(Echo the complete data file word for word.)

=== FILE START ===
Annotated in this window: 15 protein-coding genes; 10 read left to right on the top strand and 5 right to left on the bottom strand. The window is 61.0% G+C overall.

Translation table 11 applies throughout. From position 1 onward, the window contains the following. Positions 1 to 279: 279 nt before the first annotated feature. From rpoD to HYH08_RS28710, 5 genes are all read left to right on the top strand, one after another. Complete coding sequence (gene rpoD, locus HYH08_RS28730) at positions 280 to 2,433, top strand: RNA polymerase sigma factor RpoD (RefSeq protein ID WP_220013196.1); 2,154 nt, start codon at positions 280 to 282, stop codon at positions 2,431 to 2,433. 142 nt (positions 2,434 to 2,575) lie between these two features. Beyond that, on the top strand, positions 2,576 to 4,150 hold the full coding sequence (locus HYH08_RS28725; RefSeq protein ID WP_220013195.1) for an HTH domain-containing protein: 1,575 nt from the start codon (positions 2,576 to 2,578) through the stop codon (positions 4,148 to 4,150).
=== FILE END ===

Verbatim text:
Annotated in this window: 15 protein-coding genes; 10 read left to right on the top strand and 5 right to left on the bottom strand. The window is 61.0% G+C overall.

Translation table 11 applies throughout. From position 1 onward, the window contains the following. Positions 1 to 279: 279 nt before the first annotated feature. From rpoD to HYH08_RS28710, 5 genes are all read left to right on the top strand, one after another. Complete coding sequence (gene rpoD, locus HYH08_RS28730) at positions 280 to 2,433, top strand: RNA polymerase sigma factor RpoD (RefSeq protein ID WP_220013196.1); 2,154 nt, start codon at positions 280 to 282, stop codon at positions 2,431 to 2,433. 142 nt (positions 2,434 to 2,575) lie between these two features. Beyond that, on the top strand, positions 2,576 to 4,150 hold the full coding sequence (locus HYH08_RS28725; RefSeq protein ID WP_220013195.1) for an HTH domain-containing protein: 1,575 nt from the start codon (positions 2,576 to 2,578) through the stop codon (positions 4,148 to 4,150).